Understanding the Generational Differences in Your Church
Even in the local church, just like the work place there are generational differences. What each generation’s value is a good sign for the local church seeking to remain focused on reaching generation after generation with the gospel message. Please observe the following chart, which delineates the differences between the Veterans (Builders) Boomers, Millennial and Y generations.
Immediately you can see the differences between each generation in the chart above. There are generational values that come into play each time we gather to worship.
Think about this if you will! If you have within your church one group that was raised on a very liturgical form of worship that emphasized highly sacred songs of the early nineteenth and twentieth century, but your younger teenagers in the youth group and those even younger in the older children’s area which parents are now leading the church were raised on Toby Mac, there will be enormous tension. Many will unwisely try to merge the two traditions of musical preference only to find it will not unite but might almost destroy.
That is why most churches with multiple generations within them are going to multiple worship services in order to address these generational differences. Merging two styles into one worship service simply will not help the church grow today! Both groups leave worship disappointed and no one is drawn closer to the Lord in that situation. Our generational differences collide and we are left with more destruction then we were able to overcome. The understanding has to be that generations within your own church have different experiences, views, values, and needs even though they share the same worship space. One of the greatest benefits the millennial generation brings into our churches today is their focus on the community in which the church is located. They are not content simply to offer ministries to those who come “to” the church facilities; they are going “into” the community to serve the merchants and residents who work and live there.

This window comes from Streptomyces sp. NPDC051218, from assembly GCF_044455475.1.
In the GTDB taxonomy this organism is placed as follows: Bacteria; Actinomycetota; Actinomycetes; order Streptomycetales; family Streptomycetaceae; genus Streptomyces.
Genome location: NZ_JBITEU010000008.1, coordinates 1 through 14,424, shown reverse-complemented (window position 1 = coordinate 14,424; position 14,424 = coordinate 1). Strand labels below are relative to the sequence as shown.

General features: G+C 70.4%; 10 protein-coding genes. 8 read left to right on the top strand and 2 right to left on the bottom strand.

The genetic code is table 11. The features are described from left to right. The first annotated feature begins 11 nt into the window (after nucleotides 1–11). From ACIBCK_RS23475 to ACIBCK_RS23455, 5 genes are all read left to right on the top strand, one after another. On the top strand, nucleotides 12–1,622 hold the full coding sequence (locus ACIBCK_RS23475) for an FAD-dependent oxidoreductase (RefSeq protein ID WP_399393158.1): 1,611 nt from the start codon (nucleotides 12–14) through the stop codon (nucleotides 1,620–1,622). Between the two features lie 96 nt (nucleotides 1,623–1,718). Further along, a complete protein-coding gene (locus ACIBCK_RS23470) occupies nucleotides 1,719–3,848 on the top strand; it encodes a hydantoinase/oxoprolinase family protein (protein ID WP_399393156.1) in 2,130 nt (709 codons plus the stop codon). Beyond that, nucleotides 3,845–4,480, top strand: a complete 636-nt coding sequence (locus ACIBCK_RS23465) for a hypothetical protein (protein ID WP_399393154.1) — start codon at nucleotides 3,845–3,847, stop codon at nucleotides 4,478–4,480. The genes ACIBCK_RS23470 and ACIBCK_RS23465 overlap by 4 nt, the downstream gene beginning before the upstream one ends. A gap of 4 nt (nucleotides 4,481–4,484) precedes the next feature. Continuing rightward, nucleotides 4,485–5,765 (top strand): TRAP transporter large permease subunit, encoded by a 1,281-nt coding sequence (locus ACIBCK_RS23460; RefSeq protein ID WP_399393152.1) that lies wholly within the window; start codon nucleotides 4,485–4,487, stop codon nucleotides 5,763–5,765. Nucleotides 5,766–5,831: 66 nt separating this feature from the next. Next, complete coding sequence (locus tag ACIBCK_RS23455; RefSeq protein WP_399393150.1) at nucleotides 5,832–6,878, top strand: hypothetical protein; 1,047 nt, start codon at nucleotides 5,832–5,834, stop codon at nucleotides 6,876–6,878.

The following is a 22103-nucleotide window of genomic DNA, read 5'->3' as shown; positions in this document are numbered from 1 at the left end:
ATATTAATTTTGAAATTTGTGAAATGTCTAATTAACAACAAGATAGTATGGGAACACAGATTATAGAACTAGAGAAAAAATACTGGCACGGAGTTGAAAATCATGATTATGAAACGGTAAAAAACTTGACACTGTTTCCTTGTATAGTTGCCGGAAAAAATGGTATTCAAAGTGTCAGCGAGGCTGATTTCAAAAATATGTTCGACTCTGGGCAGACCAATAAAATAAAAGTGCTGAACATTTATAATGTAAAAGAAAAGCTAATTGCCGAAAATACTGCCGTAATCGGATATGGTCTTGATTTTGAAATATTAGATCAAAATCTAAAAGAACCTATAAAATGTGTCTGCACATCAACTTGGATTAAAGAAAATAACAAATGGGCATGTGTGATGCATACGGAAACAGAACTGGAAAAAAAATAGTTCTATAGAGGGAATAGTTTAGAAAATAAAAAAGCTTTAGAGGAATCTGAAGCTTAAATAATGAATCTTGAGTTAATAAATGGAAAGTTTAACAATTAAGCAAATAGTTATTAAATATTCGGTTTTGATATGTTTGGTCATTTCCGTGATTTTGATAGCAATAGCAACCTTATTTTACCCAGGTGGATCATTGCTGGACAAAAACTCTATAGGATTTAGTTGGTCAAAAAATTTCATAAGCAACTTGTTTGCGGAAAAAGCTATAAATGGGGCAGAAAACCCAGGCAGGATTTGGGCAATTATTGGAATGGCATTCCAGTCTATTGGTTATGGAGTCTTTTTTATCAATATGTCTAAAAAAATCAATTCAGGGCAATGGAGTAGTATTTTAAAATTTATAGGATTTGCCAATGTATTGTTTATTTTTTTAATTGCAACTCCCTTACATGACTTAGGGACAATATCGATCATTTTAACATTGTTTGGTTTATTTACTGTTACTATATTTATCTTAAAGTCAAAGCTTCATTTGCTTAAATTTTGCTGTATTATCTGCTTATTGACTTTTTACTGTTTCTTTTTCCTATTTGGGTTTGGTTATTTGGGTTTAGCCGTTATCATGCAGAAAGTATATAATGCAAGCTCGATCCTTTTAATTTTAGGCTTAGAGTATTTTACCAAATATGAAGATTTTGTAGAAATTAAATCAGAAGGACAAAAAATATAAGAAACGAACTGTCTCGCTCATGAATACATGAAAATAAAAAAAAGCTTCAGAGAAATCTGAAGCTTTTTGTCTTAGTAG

We have a spiritual enemy that wishes to divide us, so that we do not work together. I also have a hunch that Satan wants to divide us generationally, so that we do not work together. When it comes to multiple generations within the church, division is bad, but the tension can be good because we need each other. I am able to do so much of what I do today because of the wisdom of those who have come before me. Within the business world generational differences jump out at the companies leaders. The veteran and early builder generations displayed maturity and an amazing sense of loyalty as well as allegiance to a church or even a company they serve. In contrast, todays younger generations show an incredible brilliance and application for the task yet they each have a ready in place exit strategy if they become dissatisfied and bored with the current state. If participation at work or at church is not offered then for the sake of balance the swift movement to something else takes place.
Let’s think about that fact and begin doing something about it! If you would like to have conversations related to this blog post, why not drop me a line so we can begin your journey and conversation.
You can connect with Dr. Tom Cheyney and the RENOVATE Church Revitalization Virtual Coaching Network additionally via Facebook at RENOVATE Conference. Tom is the co-author of Spin-Off Churches (B&H Publishers), a conference speaker and a frequent writer on church planting, new church health, and church revitalization. Be looking for The Biblical Foundations for Church Revitalization by Tom Cheyney and Terry Rials later this year. If you or your church would like more information you may contact him at Tom@renovateconference.org, or firstname.lastname@example.org.
Posted on Tue, May 27, 2014
by Dr. Tom Cheyney